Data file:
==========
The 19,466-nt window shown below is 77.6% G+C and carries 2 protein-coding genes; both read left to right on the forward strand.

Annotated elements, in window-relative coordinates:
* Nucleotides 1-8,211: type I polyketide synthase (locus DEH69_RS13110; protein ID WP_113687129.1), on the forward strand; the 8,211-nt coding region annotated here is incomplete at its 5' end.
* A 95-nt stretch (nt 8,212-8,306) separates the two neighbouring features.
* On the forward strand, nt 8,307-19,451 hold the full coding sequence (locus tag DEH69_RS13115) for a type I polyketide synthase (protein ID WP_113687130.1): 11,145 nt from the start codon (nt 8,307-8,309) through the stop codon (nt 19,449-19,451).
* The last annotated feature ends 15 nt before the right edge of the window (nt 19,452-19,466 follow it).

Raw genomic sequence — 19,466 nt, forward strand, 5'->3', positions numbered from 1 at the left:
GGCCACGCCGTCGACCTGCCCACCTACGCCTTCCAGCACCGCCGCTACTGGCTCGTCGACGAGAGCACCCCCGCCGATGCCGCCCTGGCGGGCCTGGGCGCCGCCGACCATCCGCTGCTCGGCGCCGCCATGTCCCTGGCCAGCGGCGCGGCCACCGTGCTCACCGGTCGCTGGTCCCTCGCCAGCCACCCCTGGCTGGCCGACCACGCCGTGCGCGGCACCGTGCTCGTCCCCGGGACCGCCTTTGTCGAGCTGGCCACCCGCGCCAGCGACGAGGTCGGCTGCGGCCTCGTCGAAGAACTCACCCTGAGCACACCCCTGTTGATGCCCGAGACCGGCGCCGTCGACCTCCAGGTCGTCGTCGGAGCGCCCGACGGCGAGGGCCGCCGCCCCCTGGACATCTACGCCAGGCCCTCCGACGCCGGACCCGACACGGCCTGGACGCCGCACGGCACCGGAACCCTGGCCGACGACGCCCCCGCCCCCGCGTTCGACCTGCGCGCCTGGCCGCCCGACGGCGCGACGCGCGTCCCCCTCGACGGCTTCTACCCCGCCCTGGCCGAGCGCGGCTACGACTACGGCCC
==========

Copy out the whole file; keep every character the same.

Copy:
The 19,466-nt window shown below is 77.6% G+C and carries 2 protein-coding genes; both read left to right on the forward strand.

Annotated elements, in window-relative coordinates:
* Nucleotides 1-8,211: type I polyketide synthase (locus DEH69_RS13110; protein ID WP_113687129.1), on the forward strand; the 8,211-nt coding region annotated here is incomplete at its 5' end.
* A 95-nt stretch (nt 8,212-8,306) separates the two neighbouring features.
* On the forward strand, nt 8,307-19,451 hold the full coding sequence (locus tag DEH69_RS13115) for a type I polyketide synthase (protein ID WP_113687130.1): 11,145 nt from the start codon (nt 8,307-8,309) through the stop codon (nt 19,449-19,451).
* The last annotated feature ends 15 nt before the right edge of the window (nt 19,452-19,466 follow it).

Raw genomic sequence — 19,466 nt, forward strand, 5'->3', positions numbered from 1 at the left:
GGCCACGCCGTCGACCTGCCCACCTACGCCTTCCAGCACCGCCGCTACTGGCTCGTCGACGAGAGCACCCCCGCCGATGCCGCCCTGGCGGGCCTGGGCGCCGCCGACCATCCGCTGCTCGGCGCCGCCATGTCCCTGGCCAGCGGCGCGGCCACCGTGCTCACCGGTCGCTGGTCCCTCGCCAGCCACCCCTGGCTGGCCGACCACGCCGTGCGCGGCACCGTGCTCGTCCCCGGGACCGCCTTTGTCGAGCTGGCCACCCGCGCCAGCGACGAGGTCGGCTGCGGCCTCGTCGAAGAACTCACCCTGAGCACACCCCTGTTGATGCCCGAGACCGGCGCCGTCGACCTCCAGGTCGTCGTCGGAGCGCCCGACGGCGAGGGCCGCCGCCCCCTGGACATCTACGCCAGGCCCTCCGACGCCGGACCCGACACGGCCTGGACGCCGCACGGCACCGGAACCCTGGCCGACGACGCCCCCGCCCCCGCGTTCGACCTGCGCGCCTGGCCGCCCGACGGCGCGACGCGCGTCCCCCTCGACGGCTTCTACCCCGCCCTGGCCGAGCGCGGCTACGACTACGGCCC